One in four (25%) people will regularly use interactive TV to shop by the end of 2014, generating direct sales worth nearly £750m, new research suggests.
The rise of connected TV will make it the most influential of five emerging new technologies identified in an eBay-commissioned study carried out by retail experts Conlumino. The others, in order of influence, are augmented reality, in-store technologies, image recognition, and smart devices.
Using such new technologies could boost the retail industry by £2.4bn by 2014, says the eBay study. The UK’s 10 largest retailers could each see extra sales worth £235m by using such technologies, the study found. Retailers could see their sales grow by up to 4% by 2014, compared to flat or minimal growth for those that don’t invest.
“We are entering a period of transformation in the retail sector,” said Angus McCarey, UK retail director for eBay. “Consumers are driving this as they demand more choice, more interactivity, specialist knowledge and price transparency.
“Third-wave technologies are about meeting those demands and presenting information back to consumers in ways that haven’t been possible before: using virtual reality to try clothes on, or watching your favourite show on TV and buying the box set at the same time.
“The opportunity for the retail industry over the next two years lies in identifying which technologies will yield the most return on investment. But it’s tough because it means thinking differently about what is driving sales – individual technologies or even individual stores may not yield significant direct sales, but their value may lie in customer engagement and brand loyalty.”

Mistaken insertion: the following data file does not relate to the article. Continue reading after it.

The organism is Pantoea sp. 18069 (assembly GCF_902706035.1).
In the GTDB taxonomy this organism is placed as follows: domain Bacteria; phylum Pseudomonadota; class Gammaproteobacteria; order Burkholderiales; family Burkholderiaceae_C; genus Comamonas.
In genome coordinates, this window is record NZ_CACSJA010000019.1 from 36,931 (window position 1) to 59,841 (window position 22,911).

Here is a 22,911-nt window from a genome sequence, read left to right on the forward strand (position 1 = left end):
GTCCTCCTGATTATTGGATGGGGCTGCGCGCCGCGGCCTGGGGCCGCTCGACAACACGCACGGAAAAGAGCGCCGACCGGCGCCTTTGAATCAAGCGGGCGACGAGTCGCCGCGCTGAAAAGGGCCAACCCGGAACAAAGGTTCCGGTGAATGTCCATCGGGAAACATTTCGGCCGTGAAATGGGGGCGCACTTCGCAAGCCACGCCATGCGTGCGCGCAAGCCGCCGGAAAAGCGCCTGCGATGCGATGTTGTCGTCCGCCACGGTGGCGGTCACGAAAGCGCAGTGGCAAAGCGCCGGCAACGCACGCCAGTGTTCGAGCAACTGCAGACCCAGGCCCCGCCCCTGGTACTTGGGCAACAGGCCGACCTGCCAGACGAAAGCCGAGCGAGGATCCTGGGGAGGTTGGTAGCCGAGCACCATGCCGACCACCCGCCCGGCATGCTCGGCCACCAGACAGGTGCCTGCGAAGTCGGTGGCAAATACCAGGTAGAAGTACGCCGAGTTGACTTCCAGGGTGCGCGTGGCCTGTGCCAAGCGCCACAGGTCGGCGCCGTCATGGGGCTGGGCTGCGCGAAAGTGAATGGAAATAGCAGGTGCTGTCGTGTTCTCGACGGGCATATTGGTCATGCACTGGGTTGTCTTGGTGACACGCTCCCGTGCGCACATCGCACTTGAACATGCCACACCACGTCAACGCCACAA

Retail analyst Neil Saunders, of Conlumino, said that beyond direct sales, new technologies could influence sales worth £9.1bn by the end of 2014, compared to £0.3bn last year. Compared to this, the investment required was ‘modest,’ he said.
“Retail is changing as the focus shifts from the channel to the consumer,” said Saunders. “Brands need to move their thinking from channels, loosely comprising of stores, online and mobile, which will become less relevant as new technologies continue to blur the lines.
“Channel convergence was born out of the rise of mobile a couple of years ago and is set to accelerate at an unprecedented rate. Just as major players adopted mobile, they must invest in these new technologies now if they are not to limit growth in the coming years.”
The study comes soon after WorldPay‘s Global Online Shopper Report, which found that 5% of global shoppers had already bought online using a next generation interactive TV. Some 21% already own such a television, and 24% of those who own connected TVs have already bought goods and services using it. The highest users were e-shoppers in India (63%), Brazil (39%) and China (33%).
Phil McGriskin, WorldPay’s chief product officer, said: “The way consumers shop is evolving in line with technological developments and the Global Online Shopper Report shows many consumers are already using some of these technologies that are expected to be influential in the next three years.
“Retailers need to understand which channels are being used by their customers and what services they need to offer to effectively maximise the revenue opportunities now and in the future so they can stay ahead of their competitors.”
A quick guide to emerging technologies
Interactive TV: brings together television and internet.
Augmented reality: by overlaying digital information onto real products, spaces and places, it allows shoppers to see 3D projections of products that aren’t there; shoppers can use it to try on virtual clothes.
In-store technologies: innovations such as using iPads in place of tills, electronic shelf labelling will boost productivity, enrich the consumer experience and improve store efficiency.
Image recognition: devices that recognise objects based on their attributes will allow consumers to search visually for products, read QR codes and help retailers track on and offline behaviour.
Smart devices: ‘intelligent’ appliances might include a fridge that recommends food orders, and could allow retailers to gain deeper insights into their customers’ behaviour.